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Why should I then be false ; since it is true Mc. Whoever spoke it, it is true, my lord. That I must die here, and live hence by truth? Lewis. Well; keep good quarter and good care I say again, if Lewis do win the day,
to-night : He is forsworn, if e'er those eyes of yours The day shall not be up so soon as I, Behold another day break in the east :
To try the fair adventure of to-morrow. [Exeunt, But even this night, whose black contagious breath
SCENE VI. Already smokes about the burning crest Of the old, fecble, and day-wearied sun, An open place in the neighbour bood of Sevinstead abbeye Even this ill night, your breathing shall expire; Erter Faulconbridge, and Hubert, severally. Paying the fine of rated treachery,
Hub. Who's there? speak, ho! speak quickly, Even with a treacherous fine of all your lives,
or I shoot. If Lewis by your alliance win the day.
Faul. A friend :---What art thou ? Commend me to one Hubert, with your king ;
Hub. Of the part of England. The love of him, and this respect hesides,
Fauli. Whither doft thou go? For that my grandfire was an Englishman,
Hub. What's that to thee? Why may I not dea Au akes my conscience to confess all this.
mand In licu whereof, I pray you, bear me hence
Of thine affairs, as well as thou of mine ? From forth the noise and rumour of the field;
Faul. Hubert, I think, Where I inay think the remnant of my thoughts
Hub, Thou hatt a perfect thought i
I will, upon all hazards, well believe
Thou art my friend, that know'st my tongue so well : But I do love the favour and the form
Fauli. Who thou wilt : an if thou please, Of this moit fair occasion, by the which
Thou may'st befriend me so much, as to think We will untread the steps of damned fight ;
I come one way of the Plantagenets. And, like a bated and retired food,
Hub. Unkind remembrance! thou, and eyelers Leaving our rankness aru irregular course, Scoop low within those bounds we have o’er-look'd, Have done me shame :--Brave soldier, pardon me, And calmly run on in obedience,
That any accent, breaking from thy tongue, Even to our ocean, to our great king John.
Should scape the true acquaintance of mine ear. My arm shall give thee help to bear thee hence ;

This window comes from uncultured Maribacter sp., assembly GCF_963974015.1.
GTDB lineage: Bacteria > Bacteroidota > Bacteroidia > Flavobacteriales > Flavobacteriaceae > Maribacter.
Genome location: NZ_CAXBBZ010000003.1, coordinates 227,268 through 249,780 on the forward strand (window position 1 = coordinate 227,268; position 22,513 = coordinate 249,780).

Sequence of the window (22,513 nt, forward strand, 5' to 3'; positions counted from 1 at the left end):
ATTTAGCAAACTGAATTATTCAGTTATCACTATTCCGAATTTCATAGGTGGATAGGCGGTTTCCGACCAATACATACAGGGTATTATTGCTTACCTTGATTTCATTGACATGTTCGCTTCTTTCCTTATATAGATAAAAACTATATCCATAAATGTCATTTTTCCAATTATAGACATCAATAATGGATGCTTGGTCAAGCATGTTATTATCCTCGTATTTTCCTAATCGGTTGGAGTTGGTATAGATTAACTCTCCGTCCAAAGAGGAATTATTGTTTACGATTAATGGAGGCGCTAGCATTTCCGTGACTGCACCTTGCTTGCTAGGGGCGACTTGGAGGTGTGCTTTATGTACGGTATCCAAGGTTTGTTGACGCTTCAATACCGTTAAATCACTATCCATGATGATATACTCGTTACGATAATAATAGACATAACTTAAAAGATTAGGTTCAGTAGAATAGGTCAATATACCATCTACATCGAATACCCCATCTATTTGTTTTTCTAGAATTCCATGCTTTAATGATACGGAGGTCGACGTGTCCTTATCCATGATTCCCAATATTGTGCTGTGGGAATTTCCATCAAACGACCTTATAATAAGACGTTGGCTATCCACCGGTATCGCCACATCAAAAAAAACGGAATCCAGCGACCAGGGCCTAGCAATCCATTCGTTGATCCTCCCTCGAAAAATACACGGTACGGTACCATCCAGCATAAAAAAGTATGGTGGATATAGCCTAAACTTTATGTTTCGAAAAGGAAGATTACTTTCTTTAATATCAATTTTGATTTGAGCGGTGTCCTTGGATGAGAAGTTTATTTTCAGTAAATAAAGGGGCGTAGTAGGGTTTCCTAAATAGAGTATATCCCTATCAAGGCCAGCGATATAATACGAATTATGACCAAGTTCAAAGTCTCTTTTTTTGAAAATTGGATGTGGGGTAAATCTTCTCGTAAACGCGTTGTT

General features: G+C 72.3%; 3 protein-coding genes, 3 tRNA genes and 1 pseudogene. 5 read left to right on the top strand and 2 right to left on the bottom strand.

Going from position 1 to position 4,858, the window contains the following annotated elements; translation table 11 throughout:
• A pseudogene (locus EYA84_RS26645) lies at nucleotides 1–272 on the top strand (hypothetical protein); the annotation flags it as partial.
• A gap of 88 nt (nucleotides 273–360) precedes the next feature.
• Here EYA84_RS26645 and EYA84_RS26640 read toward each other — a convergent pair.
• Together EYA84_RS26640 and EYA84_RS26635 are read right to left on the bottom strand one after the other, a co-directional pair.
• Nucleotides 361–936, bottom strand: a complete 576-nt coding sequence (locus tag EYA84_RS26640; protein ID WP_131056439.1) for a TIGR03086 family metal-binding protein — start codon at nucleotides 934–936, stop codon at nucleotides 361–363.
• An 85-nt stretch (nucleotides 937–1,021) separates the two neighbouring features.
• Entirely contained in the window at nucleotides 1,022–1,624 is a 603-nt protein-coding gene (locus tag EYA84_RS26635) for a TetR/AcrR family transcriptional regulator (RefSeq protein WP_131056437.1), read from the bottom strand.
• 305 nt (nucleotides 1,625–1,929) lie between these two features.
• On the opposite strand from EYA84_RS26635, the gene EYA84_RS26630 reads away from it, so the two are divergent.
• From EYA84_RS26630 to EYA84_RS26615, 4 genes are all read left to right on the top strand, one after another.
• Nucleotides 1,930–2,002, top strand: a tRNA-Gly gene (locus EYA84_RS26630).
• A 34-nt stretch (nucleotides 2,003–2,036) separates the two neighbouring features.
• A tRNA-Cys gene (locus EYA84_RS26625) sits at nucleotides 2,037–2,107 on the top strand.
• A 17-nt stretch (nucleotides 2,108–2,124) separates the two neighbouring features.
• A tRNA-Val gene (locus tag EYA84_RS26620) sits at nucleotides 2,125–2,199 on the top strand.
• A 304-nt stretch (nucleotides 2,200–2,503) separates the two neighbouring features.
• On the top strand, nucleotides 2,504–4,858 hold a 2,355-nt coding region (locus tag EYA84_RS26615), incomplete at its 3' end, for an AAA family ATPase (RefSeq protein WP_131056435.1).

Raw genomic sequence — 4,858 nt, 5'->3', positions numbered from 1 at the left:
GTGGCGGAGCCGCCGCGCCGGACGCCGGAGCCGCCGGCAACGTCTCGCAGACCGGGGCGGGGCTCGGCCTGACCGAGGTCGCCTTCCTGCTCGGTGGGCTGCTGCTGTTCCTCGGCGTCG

Fault, Come, come ; sans compliment, what For I do see the cruel pangs of death (tlight ;
(night, Right? in thine eye.--Away, my friends! New
Hub. Why, here walk I, in the black brow of And happy newness, that intends old right.
To find you out.
Faul. Brief, then ; and what's the news?
Hub. O my sweet sir, news fitted to the night,
Black, fearful, comfortless, and horrible.
Fauli. Shew me the very wound of this ill news;
I am no woman, I'll not swoon at ir. Lewis. The sun of heaven, methoughi, was loth Hub. The king, I fear, is poison d by a monk : to set ;
I left him almost speechiels, and broke out But staid, and made the western welkin blush, To acquaint you with this evil; that you might When the English meafurd backward their own The better arm you to the sudden time, ground
Than if you had at leisure known of this. In faint retire : Oh, bravely came we off,
Fault. How did he take it? who did taste to him? When with a volley of our needleis Mhor,
Hub. A monk, I tell you ; a resolved villain, After such bloody toil, we bid good night ; Whose bowels suddenly burst out : the king And wound our tatter'd colours clearly up, Yet speaks, and, peradventure, may recover. Lidt in the field, and almost lords of it!
Fairls. Who didit thou leave to tend his majesty? Enter a M Denger.
Hub. Why, know you not? the lords are all Mef. Where is my prince, the Dauphin ?
come back, Lewis. Here :--What news?
(lords, And brought prince Henry in their company ; Mef. The Count Melun is Nain ; the English At whose request the king hath pardon'd them, By his persuasion, are again fallen off:
And they are all about his majesty. And your supplies, which you have with'd so long, Faul.Withhold thine indignation,mighty heaven, Are cart away, and sunk, on Goodwin sands. And tempt us not to bear above our power! Lewis. Ah foul shrewd news !-Bethrew thy I'll tell thee, Hubert, half my power this night, very heart!
Paffing these flats, are taken by the tide, I did not think to be so sad to-night,
There Lincoln washes have devoured them ; As this hath made me. Who was he, that said, Myself, well-mounted, hardly have escap'd. King Jonn did fly, an hour or two before Away, before ! conduct me to the king; The stumbling night did part our weary powers ? |I doubt, he will be dead, or ere I come. (Excumin
1 Right Significs immediale : this sense, however, is now obsoleiça
My heart hath one poor ftring to stay it by,
Thich holds but 'till thy news be uttered ;
And then all this thou seeft, is but a clod,
len. It is too late ; the life of all his blood Faul. The Dauphin is preparing hitherward; Is tonch'd corruptibly; and his pure brain Where, heaven he knows, how we shall uiwerhim; (Whichiome fuppose the foul's fruildwelling-house) For, in a night, the best part of my power, Doch, by the idle comments that it makes, As I upon advantage did remove, Furetell the ending of mortality.
Were in the wathes, all unw.rily,
Devoured by the unexpected Hvod. [The king dies. Pemb. His btginnels yce Juth 1peak; and holds
Sul. You breathe these dead news in as dead an belief, That, being brouglic into the open air,
Vy liege! ny lord ! - Put now a king,—now thus. It would allay the burning quality
Hen. Even so muft I run on, and even so stop. Of that fell poison which attuleth him.
What furety of the world, what hope, what stay, Hen. Let him be brought into the orchard here. — When this was now a king, and now is clay! Doch he still rage ?
Faulc. Art thou gone so? I do but stay behind, Pemb. He is more patient
To do the office for thee of revenge ; Than when you left him : even now lle fung.